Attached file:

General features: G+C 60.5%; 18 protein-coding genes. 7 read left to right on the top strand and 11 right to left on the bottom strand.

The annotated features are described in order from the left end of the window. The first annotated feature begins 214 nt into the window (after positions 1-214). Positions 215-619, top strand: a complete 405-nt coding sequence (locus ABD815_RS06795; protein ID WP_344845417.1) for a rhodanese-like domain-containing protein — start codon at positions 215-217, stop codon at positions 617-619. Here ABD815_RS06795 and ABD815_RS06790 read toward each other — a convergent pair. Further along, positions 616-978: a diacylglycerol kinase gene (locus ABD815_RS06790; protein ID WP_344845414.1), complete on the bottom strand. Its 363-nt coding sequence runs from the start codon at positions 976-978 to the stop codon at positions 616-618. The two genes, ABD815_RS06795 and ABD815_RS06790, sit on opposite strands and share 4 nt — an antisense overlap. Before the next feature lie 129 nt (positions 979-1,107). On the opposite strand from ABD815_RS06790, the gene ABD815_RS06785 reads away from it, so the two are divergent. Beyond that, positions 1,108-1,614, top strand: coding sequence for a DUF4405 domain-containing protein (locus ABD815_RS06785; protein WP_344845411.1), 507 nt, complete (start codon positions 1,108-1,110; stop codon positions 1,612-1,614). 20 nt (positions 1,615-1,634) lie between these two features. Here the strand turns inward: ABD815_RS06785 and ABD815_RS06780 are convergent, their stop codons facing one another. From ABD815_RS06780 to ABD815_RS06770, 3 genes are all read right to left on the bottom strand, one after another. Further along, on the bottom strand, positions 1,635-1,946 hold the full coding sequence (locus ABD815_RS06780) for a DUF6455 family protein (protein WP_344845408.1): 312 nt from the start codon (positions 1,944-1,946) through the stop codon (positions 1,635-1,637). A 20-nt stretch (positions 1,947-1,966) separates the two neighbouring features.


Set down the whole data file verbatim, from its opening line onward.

General features: G+C 60.5%; 18 protein-coding genes. 7 read left to right on the top strand and 11 right to left on the bottom strand.

The annotated features are described in order from the left end of the window. The first annotated feature begins 214 nt into the window (after positions 1-214). Positions 215-619, top strand: a complete 405-nt coding sequence (locus ABD815_RS06795; protein ID WP_344845417.1) for a rhodanese-like domain-containing protein — start codon at positions 215-217, stop codon at positions 617-619. Here ABD815_RS06795 and ABD815_RS06790 read toward each other — a convergent pair. Further along, positions 616-978: a diacylglycerol kinase gene (locus ABD815_RS06790; protein ID WP_344845414.1), complete on the bottom strand. Its 363-nt coding sequence runs from the start codon at positions 976-978 to the stop codon at positions 616-618. The two genes, ABD815_RS06795 and ABD815_RS06790, sit on opposite strands and share 4 nt — an antisense overlap. Before the next feature lie 129 nt (positions 979-1,107). On the opposite strand from ABD815_RS06790, the gene ABD815_RS06785 reads away from it, so the two are divergent. Beyond that, positions 1,108-1,614, top strand: coding sequence for a DUF4405 domain-containing protein (locus ABD815_RS06785; protein WP_344845411.1), 507 nt, complete (start codon positions 1,108-1,110; stop codon positions 1,612-1,614). 20 nt (positions 1,615-1,634) lie between these two features. Here the strand turns inward: ABD815_RS06785 and ABD815_RS06780 are convergent, their stop codons facing one another. From ABD815_RS06780 to ABD815_RS06770, 3 genes are all read right to left on the bottom strand, one after another. Further along, on the bottom strand, positions 1,635-1,946 hold the full coding sequence (locus ABD815_RS06780) for a DUF6455 family protein (protein WP_344845408.1): 312 nt from the start codon (positions 1,944-1,946) through the stop codon (positions 1,635-1,637). A 20-nt stretch (positions 1,947-1,966) separates the two neighbouring features.